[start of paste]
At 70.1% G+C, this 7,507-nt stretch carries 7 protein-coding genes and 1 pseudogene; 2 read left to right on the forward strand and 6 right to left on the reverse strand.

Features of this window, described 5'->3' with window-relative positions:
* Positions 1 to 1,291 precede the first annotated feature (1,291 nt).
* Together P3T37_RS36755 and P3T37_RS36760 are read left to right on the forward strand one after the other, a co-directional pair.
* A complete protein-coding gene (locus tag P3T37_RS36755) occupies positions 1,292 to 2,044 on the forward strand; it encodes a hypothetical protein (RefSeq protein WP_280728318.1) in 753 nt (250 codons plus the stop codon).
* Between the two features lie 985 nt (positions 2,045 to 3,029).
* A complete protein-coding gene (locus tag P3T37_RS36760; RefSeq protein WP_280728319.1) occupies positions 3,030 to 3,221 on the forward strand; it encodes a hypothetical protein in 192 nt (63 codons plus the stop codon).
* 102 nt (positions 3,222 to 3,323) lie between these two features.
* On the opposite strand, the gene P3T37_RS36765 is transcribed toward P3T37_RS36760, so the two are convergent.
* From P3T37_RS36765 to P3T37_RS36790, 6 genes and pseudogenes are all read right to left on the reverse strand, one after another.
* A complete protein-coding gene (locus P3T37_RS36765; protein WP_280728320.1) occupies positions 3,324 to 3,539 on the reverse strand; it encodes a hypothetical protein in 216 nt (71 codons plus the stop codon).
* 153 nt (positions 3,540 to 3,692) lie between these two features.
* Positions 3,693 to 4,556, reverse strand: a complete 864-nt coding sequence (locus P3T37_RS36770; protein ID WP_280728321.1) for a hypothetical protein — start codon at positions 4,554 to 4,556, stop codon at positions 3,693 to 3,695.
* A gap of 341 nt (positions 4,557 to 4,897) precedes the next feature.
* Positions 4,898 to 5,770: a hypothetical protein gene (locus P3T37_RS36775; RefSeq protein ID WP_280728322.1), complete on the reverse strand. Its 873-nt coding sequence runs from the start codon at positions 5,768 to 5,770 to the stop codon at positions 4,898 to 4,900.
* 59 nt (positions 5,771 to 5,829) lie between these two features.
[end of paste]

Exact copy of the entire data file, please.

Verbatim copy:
At 70.1% G+C, this 7,507-nt stretch carries 7 protein-coding genes and 1 pseudogene; 2 read left to right on the forward strand and 6 right to left on the reverse strand.

Features of this window, described 5'->3' with window-relative positions:
* Positions 1 to 1,291 precede the first annotated feature (1,291 nt).
* Together P3T37_RS36755 and P3T37_RS36760 are read left to right on the forward strand one after the other, a co-directional pair.
* A complete protein-coding gene (locus tag P3T37_RS36755) occupies positions 1,292 to 2,044 on the forward strand; it encodes a hypothetical protein (RefSeq protein WP_280728318.1) in 753 nt (250 codons plus the stop codon).
* Between the two features lie 985 nt (positions 2,045 to 3,029).
* A complete protein-coding gene (locus tag P3T37_RS36760; RefSeq protein WP_280728319.1) occupies positions 3,030 to 3,221 on the forward strand; it encodes a hypothetical protein in 192 nt (63 codons plus the stop codon).
* 102 nt (positions 3,222 to 3,323) lie between these two features.
* On the opposite strand, the gene P3T37_RS36765 is transcribed toward P3T37_RS36760, so the two are convergent.
* From P3T37_RS36765 to P3T37_RS36790, 6 genes and pseudogenes are all read right to left on the reverse strand, one after another.
* A complete protein-coding gene (locus P3T37_RS36765; protein WP_280728320.1) occupies positions 3,324 to 3,539 on the reverse strand; it encodes a hypothetical protein in 216 nt (71 codons plus the stop codon).
* 153 nt (positions 3,540 to 3,692) lie between these two features.
* Positions 3,693 to 4,556, reverse strand: a complete 864-nt coding sequence (locus P3T37_RS36770; protein ID WP_280728321.1) for a hypothetical protein — start codon at positions 4,554 to 4,556, stop codon at positions 3,693 to 3,695.
* A gap of 341 nt (positions 4,557 to 4,897) precedes the next feature.
* Positions 4,898 to 5,770: a hypothetical protein gene (locus P3T37_RS36775; RefSeq protein ID WP_280728322.1), complete on the reverse strand. Its 873-nt coding sequence runs from the start codon at positions 5,768 to 5,770 to the stop codon at positions 4,898 to 4,900.
* 59 nt (positions 5,771 to 5,829) lie between these two features.